Grossman’s book also contains an interesting discussion of the Marxist theory of wages, arguing that Marx’s views on wages had been distorted or misunderstood by his later followers such as Kautsky and Luxemburg. According to Grossman, the value of wages is not determined by either competition or class struggle, as Kautsky and Luxemburg had claimed. Instead, wages fall in relative terms due to rising productivity (which produces a higher rate of exploitation), and they increase in real terms due to the rising cost of the reproduction of labour power under modern capitalism because of the greater training and education required as capitalists demand higher and higher productivity. The greater the intensity of labour becomes, the greater the cost of the reproduction of the workforce will be, and thus also the greater the real value of wages, since they will be able to buy more commodities. Grossman argued that wages tend to grow during periods of increasing accumulation and fall in periods (such as today) when accumulation is weak. He believed that strikes over wages are a response to real wages falling behind the increased productivity of labour. Capitalists are forced to drive down wages below their value in order to continue to valorise capital. Grossman argues that trade unions cannot stop this indefinitely no matter how hard they fight—the only solution is socialist revolution.36


When the The Law of Accumulation was originally published, it was heavily criticised by Communists and social democrats alike. Eugen Varga, a Stalinist spokesperson on economic theory, dismissed Grossman’s theory as deterministic on the grounds that the tendency to breakdown supposedly implied that the capitalist system will collapse by itself without the need for workers’ revolution. Meanwhile, social democrats simply denied that there is any tendency towards breakdown within the logic of capitalism whatsoever. Just as today, the law of the tendency of the rate of profit to fall was rejected as a valid theory of crisis by most Marxists.

Grossman repudiated such criticisms, arguing that the working-class struggle is central to the battle for socialism and that capitalism can only be overthrown by victorious workers’ revolutions. For him, the theory of breakdown shows that capitalism is doomed to ever deeper and deeper crises, providing the material basis for the overturning of the system. However, Grossman also agreed with Lenin that capitalism will always find a way to survive if the working class lets it.37 The capitalists can delay breakdown by increasing the rate of exploitation, and the workers can accelerate breakdown by fighting to lower it.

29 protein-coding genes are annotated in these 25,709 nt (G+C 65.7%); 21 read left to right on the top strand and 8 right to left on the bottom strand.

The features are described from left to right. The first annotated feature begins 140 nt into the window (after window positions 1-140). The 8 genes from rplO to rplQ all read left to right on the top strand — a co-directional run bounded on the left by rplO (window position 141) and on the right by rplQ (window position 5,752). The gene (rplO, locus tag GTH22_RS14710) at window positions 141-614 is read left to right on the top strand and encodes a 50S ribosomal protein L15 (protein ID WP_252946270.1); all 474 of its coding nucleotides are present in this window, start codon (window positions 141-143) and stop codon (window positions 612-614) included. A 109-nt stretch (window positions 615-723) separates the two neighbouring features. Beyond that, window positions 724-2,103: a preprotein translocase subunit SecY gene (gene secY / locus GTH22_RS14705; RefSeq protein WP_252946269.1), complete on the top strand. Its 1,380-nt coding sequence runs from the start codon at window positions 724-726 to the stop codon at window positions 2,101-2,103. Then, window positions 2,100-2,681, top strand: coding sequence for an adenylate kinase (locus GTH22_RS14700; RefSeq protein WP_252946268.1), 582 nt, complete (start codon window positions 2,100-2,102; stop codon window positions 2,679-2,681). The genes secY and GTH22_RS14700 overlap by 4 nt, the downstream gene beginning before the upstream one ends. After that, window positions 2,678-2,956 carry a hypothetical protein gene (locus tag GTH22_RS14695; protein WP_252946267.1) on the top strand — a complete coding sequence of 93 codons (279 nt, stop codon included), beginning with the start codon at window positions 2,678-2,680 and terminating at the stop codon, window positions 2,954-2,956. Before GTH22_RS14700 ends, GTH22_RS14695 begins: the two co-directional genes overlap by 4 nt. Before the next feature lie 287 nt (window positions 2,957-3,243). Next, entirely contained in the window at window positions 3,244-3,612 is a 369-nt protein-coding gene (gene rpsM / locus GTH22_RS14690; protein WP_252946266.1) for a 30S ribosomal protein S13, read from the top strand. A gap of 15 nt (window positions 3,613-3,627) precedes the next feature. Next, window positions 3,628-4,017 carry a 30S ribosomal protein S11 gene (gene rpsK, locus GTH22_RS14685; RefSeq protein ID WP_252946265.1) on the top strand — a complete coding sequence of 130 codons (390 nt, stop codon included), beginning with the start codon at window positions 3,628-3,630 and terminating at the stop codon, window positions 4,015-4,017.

Grossman insisted that historical materialism is not separate from the laws of motion of capitalism. The possibility of society progressing from capitalism to a higher mode of production—socialism—is directly related to Marx’s law of accumulation and the tendency of the system to break down. Yet, the overthrow of capitalism depends on the outcome of the class struggle.

Grossman expresses his sometimes complex arguments very clearly, which I am sure is partly due to Kuhn’s translation. The book makes the argument that the central contradiction facing humanity is not within capitalism but between the development of humanity’s productive forces as a whole and the limits imposed upon this by the capitalist mode of production.38 The theory of breakdown is even more relevant today, as capitalism increasingly demonstrates that it is incapable of reproducing itself in the long term due to economic crisis, climate catastrophe, pandemic and imperialist war. Its inability to valorise capital is just one barrier to the survival of the system. As Marx put it:

At a certain stage of development, the material productive forces of society come into conflict with the existing relations of production… From forms of development of the productive forces these relations turn into their fetters. Then begins an era of social revolution.39

The Law of Accumulation will be of great interest to anyone with a serious interest in understanding why the capitalist system is in crisis and why it needs to be overthrown.

Tony Phillips is a member of the Socialist Workers Party and lives in London.


1 Thanks to Joseph Choonara and Rob Hoveman for helpful comments on an earlier draft of this article.

2 Grossman, 2022, p469.

3 Marx, 1983, p715.

4 Grossman, 2022, pp62-63.

5 See Marx, 1984, pp211-231.

6 For an introduction to Marxist political economy, see Choonara, 2017.

7 See, for example, Karl Kautsky’s review of Hilferding’s Finance Capital—Kautsky, 1911.

8 Kautsky, 1911.

9 See Marx, 1977, chapters 20 and 21.

10 See Luxemburg, 2003, pp346-347.

11 See Luxemburg, 2003, pp79-91.

12 Grossman, 2022, p122-126.

13 Grossman, 2022, pp136-137.

14 Harvey, 2014.

15 Roberts, 2014.

16 Harvey, 2014.

17 Roberts, 2014.

18 Roberts and Carchedi, 2023, pp94-97.

19 Grossman, 2022, p44. My emphasis.

20 Thanks to Joseph Choonara for this point.

21 Marx, 1984, p232.

22 Grossman, 2022, pp127-128.

23 See Marx, 1984, chapter 14.

24 Grossman, 2022, pp151-154. See also Marx, 1984, pp250-259.

25 Grossman, 2022, p477.

26 Grossman, 2022, pp403-406.

27 Grossman, 2022, pp374-375.

28 Grossman, 2022, pp368-377.

29 See Kidron, 1974, pp96-123.

30 See Harris, 1986, pp111-122. See also Marx, 1984, p214-216.

31 Callinicos, 2009, p61.

32 Harvey, 2003, pp138-142.

33 Roberts, 2021; Roberts and Carchedi, 2023, p145.

34 Harvey, 2014.

35 Grossman, 2020, pp444-471.

36 Grossman, 2022, pp483-489.

37 Grossman, 2022, p181.

38 Grossman, 2022, p239.

39 Marx, 1859.